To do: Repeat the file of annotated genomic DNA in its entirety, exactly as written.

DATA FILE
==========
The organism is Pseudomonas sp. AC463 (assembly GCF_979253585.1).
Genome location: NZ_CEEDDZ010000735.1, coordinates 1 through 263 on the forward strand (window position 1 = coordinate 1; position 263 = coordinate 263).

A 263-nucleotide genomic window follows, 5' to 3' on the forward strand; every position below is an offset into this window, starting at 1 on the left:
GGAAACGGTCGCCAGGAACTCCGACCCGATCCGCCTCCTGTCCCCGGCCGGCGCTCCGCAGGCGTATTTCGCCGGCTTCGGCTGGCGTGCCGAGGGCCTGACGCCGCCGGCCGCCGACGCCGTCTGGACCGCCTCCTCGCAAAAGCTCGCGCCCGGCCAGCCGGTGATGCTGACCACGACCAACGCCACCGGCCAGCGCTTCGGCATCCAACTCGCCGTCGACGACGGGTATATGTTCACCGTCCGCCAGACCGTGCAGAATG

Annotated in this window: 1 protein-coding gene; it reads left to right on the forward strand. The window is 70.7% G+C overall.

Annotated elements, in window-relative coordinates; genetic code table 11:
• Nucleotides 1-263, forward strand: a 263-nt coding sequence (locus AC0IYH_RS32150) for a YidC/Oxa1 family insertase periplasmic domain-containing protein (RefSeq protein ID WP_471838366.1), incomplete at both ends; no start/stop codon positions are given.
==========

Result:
The organism is Pseudomonas sp. AC463 (assembly GCF_979253585.1).
Genome location: NZ_CEEDDZ010000735.1, coordinates 1 through 263 on the forward strand (window position 1 = coordinate 1; position 263 = coordinate 263).

A 263-nucleotide genomic window follows, 5' to 3' on the forward strand; every position below is an offset into this window, starting at 1 on the left:
GGAAACGGTCGCCAGGAACTCCGACCCGATCCGCCTCCTGTCCCCGGCCGGCGCTCCGCAGGCGTATTTCGCCGGCTTCGGCTGGCGTGCCGAGGGCCTGACGCCGCCGGCCGCCGACGCCGTCTGGACCGCCTCCTCGCAAAAGCTCGCGCCCGGCCAGCCGGTGATGCTGACCACGACCAACGCCACCGGCCAGCGCTTCGGCATCCAACTCGCCGTCGACGACGGGTATATGTTCACCGTCCGCCAGACCGTGCAGAATG

Annotated in this window: 1 protein-coding gene; it reads left to right on the forward strand. The window is 70.7% G+C overall.

Annotated elements, in window-relative coordinates; genetic code table 11:
• Nucleotides 1-263, forward strand: a 263-nt coding sequence (locus AC0IYH_RS32150) for a YidC/Oxa1 family insertase periplasmic domain-containing protein (RefSeq protein ID WP_471838366.1), incomplete at both ends; no start/stop codon positions are given.